THE MINISTER OF HEALTH AND CHILD CARE (HON. SEN. DR. PARIRENYATWA):  Thank you for your question.  We, as the Ministry of Health, have capacity because we have the various food supplements, F100, F75 and RUTF for management of acute malnutrition.  However, some select to go to private institutions.  We prefer that for malnourished children that they be taken care of in public institutions but should they choose to go to private hospitals, that is a choice that they may have made.  We insist that for malnutrition, children should be seen at our public institutions and we have got capacity to look for that.

          HON. SEN. KHUMALO:  We visited some hospitals and we got that information from the hospitals themselves.  They said they were not able and that is why they are taking children to mission hospitals.

          HON. SEN. DR. PARIRENYATWA:  Yes, I am aware that in certain institutions, parents have been preferring mission hospitals and I must thank the mission institutions.  They have done a good job in most of our rural hospitals and that is why you find a lot of people preferring to go to Karanda and other places because they do very good work.  So, we are not fazed by that.  If they choose to go to a mission hospital, that is a very good thing.  In mission hospitals, all the nurses are paid by the Government of Zimbabwe.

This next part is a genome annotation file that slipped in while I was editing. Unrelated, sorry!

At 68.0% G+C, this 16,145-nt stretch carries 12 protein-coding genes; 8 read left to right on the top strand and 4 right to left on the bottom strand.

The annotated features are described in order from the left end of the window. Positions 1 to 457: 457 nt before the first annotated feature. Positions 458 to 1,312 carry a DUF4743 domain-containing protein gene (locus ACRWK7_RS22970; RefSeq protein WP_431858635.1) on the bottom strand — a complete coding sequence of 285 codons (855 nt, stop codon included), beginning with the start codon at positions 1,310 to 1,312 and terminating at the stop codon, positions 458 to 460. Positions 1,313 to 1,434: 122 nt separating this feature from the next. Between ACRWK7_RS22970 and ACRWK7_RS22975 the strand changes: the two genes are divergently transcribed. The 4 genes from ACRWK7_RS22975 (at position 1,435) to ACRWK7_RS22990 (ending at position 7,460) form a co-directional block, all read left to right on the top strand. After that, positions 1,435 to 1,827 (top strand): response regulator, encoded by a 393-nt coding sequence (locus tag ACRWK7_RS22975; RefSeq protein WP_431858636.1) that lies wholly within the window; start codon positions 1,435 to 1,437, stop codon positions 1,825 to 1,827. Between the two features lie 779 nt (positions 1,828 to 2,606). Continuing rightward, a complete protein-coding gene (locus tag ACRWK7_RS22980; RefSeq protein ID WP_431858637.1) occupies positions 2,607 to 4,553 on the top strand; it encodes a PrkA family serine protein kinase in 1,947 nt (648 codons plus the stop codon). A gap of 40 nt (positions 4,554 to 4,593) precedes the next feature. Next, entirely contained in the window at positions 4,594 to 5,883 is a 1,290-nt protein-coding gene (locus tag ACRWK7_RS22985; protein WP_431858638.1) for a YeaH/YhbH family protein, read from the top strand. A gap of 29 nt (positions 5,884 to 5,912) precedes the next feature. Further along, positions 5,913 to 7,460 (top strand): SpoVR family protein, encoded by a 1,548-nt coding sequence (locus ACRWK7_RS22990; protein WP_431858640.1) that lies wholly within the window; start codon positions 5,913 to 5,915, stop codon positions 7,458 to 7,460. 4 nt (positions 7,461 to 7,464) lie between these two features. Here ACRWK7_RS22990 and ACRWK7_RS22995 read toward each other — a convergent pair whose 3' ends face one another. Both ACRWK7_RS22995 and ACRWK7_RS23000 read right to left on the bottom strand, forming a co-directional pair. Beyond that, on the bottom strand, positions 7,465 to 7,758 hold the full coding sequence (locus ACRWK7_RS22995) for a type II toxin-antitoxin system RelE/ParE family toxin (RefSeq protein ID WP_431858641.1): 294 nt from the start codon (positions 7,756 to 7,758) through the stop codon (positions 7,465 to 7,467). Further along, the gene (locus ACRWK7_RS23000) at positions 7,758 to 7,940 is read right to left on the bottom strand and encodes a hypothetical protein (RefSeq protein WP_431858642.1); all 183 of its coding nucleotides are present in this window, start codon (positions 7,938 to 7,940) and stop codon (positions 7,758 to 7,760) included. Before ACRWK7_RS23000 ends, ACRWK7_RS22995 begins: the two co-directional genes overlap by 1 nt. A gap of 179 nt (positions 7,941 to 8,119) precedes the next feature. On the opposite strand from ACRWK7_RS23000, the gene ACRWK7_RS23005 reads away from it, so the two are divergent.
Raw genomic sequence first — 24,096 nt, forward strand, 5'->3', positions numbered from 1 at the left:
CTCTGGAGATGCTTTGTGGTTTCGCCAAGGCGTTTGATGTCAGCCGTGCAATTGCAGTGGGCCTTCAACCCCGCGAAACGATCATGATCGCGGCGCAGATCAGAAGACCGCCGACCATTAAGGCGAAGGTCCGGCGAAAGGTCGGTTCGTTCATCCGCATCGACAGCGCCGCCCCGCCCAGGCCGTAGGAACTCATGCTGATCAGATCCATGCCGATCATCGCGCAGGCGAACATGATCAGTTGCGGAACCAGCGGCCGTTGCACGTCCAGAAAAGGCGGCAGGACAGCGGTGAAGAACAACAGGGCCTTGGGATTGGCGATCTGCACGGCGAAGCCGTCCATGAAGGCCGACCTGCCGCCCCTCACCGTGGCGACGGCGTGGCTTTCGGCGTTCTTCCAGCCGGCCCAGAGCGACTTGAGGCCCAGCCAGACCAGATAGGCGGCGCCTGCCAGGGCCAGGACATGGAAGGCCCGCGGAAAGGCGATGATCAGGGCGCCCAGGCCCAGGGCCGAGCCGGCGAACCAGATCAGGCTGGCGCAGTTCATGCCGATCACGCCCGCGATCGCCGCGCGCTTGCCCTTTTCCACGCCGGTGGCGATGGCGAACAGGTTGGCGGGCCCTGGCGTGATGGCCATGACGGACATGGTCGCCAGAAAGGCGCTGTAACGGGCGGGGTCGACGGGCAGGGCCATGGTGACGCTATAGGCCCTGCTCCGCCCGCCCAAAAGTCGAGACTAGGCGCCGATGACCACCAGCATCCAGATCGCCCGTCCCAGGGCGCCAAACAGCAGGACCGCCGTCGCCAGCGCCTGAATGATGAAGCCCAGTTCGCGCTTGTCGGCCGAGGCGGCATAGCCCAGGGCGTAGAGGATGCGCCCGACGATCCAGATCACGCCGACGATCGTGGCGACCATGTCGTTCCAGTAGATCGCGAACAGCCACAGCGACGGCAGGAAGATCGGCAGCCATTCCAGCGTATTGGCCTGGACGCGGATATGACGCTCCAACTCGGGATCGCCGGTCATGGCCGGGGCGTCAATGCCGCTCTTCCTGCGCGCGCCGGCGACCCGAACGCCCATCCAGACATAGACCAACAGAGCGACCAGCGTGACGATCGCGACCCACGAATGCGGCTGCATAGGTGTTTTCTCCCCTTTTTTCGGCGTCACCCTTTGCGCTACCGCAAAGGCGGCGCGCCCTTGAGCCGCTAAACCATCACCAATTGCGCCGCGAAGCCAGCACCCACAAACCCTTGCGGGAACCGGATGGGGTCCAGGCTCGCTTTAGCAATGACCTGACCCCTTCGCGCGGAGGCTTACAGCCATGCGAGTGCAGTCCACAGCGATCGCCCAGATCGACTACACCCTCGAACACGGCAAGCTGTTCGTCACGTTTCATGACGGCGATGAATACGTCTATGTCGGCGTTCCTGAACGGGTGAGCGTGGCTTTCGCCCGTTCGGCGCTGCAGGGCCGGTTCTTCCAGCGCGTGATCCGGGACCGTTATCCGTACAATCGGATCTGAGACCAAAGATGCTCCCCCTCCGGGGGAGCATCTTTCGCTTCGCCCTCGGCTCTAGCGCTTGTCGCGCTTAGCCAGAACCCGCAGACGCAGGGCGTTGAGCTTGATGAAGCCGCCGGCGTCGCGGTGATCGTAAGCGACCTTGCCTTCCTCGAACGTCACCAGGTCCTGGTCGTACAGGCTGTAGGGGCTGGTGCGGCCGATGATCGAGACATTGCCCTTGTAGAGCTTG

HON. SEN. KHUMALO:  Supplementary question Madam President.

          THE HON. PRESIDENT OF THE SENATE:  Hon. Senator, be organised.  If you are going to have supplementary questions, please pose them supplementary 1, 2, 3 et cetera.   

          HON. SEN. KHUMALO:  Where we went, it was doctors themselves who explained that they are not able and that is why they take them to the mission hospital which is next to them.  It is not that we were told by nurses but we were told by doctors themselves.

          HON. SEN. DR. PARIRENYATWA:  Thank you Madam President.  I still agree with you.  If there is an agreement that we send to a nearest mission hospital, it is a good thing.  I do not think mission hospitals should isolate themselves, they are really part of the system.  Thank you.